When I crashed my bike and broke my hip three years "before Sarno", my pain level while in the emergency room was really intense as I visualized being bedridden and immobilized. But as soon as the examining doc told me that they could put a few little pins in my femur and have me on crutches in two days, my pain level went down by half, and I refused the heavy narcotics, preferring ibuprofen to take the edge off. After the surgery the nurses kept coming by to ask me what my pain level was, which I didn't know how to answer, so I finally came up with "I've had cramps worse than this, just give me some ibuprofen and stop worrying about me". I was so happy that I could be mobile right away, I banished my fears and assumed that I would be fine in no time which I was.

    I suspect that PMS has many TMS components to it, and that TMS awareness can be used to lessen the symptoms. But I'm 64, and discovered Dr. Sarno at 60, so I'm afraid I can't test that theory anymore!

    ~Jan[/QUOTE]
     
  6. Hen

    Hen Peer Supporter

    Hi Anne,

    I'm also struggling with peri-menopause and think that its definitely in some ways connected with my TMS. I have definitely undergone changes in my life before but somehow in my 45th year the thought of change has paralyzed my mind with fear. Little wonder that my body began to react. I'm definitely of the mind set that alternative and holistic type therapies are probably more to my liking. I am currently on birth control pills but they are not making anything better. In fact I think they might be making things worse (like breast pain).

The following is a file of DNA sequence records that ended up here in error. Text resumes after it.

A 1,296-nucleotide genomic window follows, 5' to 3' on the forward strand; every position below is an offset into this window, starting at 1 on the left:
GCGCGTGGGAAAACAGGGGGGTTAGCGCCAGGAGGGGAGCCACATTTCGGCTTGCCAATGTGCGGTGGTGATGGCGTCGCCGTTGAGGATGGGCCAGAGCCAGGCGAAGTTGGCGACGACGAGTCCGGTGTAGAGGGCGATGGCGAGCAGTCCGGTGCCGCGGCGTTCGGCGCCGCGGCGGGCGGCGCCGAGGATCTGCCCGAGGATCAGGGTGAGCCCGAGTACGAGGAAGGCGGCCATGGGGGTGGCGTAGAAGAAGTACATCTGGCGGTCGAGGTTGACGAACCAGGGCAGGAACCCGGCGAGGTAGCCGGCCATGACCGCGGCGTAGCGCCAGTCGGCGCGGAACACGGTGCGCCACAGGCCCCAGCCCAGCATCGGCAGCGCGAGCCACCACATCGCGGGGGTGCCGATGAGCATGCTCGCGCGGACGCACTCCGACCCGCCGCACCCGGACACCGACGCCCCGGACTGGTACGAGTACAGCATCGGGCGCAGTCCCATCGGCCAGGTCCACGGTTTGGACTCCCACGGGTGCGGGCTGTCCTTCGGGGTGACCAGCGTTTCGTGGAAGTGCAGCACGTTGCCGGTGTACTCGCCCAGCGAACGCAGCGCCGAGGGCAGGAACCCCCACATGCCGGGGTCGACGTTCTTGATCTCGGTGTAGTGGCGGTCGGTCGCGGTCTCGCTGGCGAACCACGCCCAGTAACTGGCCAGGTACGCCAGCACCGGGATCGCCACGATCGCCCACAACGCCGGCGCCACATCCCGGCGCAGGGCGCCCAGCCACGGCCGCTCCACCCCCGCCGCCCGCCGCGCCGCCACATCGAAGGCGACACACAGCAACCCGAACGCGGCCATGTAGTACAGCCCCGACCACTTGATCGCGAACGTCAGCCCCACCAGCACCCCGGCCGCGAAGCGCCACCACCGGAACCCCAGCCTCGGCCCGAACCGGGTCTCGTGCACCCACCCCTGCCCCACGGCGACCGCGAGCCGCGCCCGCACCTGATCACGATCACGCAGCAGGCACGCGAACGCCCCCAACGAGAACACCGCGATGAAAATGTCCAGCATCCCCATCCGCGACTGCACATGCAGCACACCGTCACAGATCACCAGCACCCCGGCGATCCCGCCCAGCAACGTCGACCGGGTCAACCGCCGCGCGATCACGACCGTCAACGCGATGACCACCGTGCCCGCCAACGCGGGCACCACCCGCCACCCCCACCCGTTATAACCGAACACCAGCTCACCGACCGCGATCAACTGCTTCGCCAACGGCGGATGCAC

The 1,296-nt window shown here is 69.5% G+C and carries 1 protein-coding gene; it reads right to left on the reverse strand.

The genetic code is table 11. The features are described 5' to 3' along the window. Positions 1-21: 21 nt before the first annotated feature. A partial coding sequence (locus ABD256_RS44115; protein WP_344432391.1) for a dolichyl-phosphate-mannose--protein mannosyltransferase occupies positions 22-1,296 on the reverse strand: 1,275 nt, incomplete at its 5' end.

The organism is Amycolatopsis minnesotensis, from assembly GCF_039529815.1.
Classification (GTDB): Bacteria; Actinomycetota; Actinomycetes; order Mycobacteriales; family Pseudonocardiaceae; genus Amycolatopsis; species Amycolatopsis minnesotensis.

I used to do a LOT of yoga but have felt sidelined due to pain. I did do yoga yesterday and got through it. I am sore today. I don't like how many of the articles I see about peri and menopause are all horror stories. Sort of parallel to structural abnormalities and the onset of TMS or the connection there. I would love to see more books, articles and women talking about the positive side of perimenopause because there has to be some good things!

    Thanks for responding! I appreciate it.



     
    Anne Walker likes this.
  7. Ellen

    Ellen Beloved Grand Eagle

    Hi Hen,
    Sorry, I'm a little late in responding. PMS definitely caused an increase in all my TMS symptoms, especially migraines. But I also had endometriosis, so I had a complete hysterectomy at age 37. After that, no more PMS, but I soon developed fibromyalgia (symptom imperative at work). You can read my story on my profile page or in the success stories sub-forum.

    Wishing you the best and a happy new year.
     
    Hen and Anne Walker like this.
  8. Anne Walker

    Anne Walker Beloved Grand Eagle